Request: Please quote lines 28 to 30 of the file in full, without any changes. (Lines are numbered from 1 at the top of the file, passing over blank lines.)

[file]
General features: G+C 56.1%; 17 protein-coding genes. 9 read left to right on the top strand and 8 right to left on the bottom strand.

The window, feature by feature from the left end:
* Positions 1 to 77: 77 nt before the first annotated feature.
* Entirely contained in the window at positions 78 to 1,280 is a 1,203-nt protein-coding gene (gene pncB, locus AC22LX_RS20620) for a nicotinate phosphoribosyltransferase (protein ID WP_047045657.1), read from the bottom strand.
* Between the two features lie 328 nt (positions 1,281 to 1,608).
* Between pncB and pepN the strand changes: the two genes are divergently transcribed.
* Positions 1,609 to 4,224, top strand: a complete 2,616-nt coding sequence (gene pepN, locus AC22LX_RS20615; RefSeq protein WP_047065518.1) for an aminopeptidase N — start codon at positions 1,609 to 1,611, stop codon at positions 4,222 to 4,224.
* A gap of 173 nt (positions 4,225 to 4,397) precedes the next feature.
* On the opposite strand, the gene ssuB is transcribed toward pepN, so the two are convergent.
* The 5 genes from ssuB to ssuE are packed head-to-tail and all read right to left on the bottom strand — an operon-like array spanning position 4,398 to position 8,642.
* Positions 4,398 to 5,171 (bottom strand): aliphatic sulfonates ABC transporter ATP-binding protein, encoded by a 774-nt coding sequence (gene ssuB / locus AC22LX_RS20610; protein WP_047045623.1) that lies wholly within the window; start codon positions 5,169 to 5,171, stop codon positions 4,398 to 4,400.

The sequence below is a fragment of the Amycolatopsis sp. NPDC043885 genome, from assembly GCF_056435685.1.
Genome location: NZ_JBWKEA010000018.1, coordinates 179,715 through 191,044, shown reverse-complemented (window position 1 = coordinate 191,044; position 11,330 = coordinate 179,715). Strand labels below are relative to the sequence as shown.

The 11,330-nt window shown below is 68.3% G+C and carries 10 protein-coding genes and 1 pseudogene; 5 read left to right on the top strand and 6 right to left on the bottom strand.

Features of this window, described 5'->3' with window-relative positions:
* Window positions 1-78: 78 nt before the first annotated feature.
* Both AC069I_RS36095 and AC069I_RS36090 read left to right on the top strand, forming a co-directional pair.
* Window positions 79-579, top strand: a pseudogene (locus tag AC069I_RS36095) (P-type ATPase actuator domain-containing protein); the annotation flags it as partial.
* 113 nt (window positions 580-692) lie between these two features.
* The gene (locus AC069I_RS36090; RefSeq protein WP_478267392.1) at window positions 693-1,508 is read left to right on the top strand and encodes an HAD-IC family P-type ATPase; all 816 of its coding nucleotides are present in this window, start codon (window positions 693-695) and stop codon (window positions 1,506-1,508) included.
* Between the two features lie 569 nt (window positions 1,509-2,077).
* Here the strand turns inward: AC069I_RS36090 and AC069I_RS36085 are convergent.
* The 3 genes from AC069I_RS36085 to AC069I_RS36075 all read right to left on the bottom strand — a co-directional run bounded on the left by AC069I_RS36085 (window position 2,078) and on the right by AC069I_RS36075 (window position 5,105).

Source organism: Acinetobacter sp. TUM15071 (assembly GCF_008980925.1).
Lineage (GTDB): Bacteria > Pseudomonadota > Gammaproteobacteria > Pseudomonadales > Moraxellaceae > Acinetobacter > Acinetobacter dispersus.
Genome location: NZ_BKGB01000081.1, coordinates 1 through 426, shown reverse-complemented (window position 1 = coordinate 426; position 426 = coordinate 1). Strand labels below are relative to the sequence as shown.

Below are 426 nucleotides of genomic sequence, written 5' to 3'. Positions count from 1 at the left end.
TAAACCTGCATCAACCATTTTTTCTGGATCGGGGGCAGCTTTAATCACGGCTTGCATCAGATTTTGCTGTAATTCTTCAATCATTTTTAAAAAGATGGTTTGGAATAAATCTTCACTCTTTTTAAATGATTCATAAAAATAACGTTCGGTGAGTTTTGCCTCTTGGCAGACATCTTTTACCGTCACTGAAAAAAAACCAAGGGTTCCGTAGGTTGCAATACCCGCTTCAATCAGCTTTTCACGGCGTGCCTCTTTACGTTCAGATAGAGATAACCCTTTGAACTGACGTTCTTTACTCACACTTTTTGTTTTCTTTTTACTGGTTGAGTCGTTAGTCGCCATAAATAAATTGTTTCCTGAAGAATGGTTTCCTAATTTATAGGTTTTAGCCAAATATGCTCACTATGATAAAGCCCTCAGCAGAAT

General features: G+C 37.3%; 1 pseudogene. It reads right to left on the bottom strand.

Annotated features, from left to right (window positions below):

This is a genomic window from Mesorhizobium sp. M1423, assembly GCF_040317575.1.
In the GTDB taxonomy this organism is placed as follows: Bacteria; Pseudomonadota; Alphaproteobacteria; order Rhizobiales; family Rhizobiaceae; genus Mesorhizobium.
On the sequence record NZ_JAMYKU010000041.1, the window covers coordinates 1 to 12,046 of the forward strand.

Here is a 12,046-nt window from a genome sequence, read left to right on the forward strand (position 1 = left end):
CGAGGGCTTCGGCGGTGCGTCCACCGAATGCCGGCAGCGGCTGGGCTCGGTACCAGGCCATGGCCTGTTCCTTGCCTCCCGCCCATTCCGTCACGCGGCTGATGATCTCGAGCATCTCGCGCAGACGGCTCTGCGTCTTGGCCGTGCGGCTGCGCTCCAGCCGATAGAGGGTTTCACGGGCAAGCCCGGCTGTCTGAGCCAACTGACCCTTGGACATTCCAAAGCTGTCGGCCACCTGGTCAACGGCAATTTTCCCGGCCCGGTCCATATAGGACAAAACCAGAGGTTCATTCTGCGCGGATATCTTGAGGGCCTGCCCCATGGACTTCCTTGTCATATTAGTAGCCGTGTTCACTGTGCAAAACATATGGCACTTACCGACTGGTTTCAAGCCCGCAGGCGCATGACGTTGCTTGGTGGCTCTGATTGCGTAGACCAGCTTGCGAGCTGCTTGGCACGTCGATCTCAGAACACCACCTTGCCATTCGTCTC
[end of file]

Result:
TAAACCTGCATCAACCATTTTTTCTGGATCGGGGGCAGCTTTAATCACGGCTTGCATCAGATTTTGCTGTAATTCTTCAATCATTTTTAAAAAGATGGTTTGGAATAAATCTTCACTCTTTTTAAATGATTCATAAAAATAACGTTCGGTGAGTTTTGCCTCTTGGCAGACATCTTTTACCGTCACTGAAAAAAAACCAAGGGTTCCGTAGGTTGCAATACCCGCTTCAATCAGCTTTTCACGGCGTGCCTCTTTACGTTCAGATAGAGATAACCCTTTGAACTGACGTTCTTTACTCACACTTTTTGTTTTCTTTTTACTGGTTGAGTCGTTAGTCGCCATAAATAAATTGTTTCCTGAAGAATGGTTTCCTAATTTATAGGTTTTAGCCAAATATGCTCACTATGATAAAGCCCTCAGCAGAAT

General features: G+C 37.3%; 1 pseudogene. It reads right to left on the bottom strand.

Annotated features, from left to right (window positions below):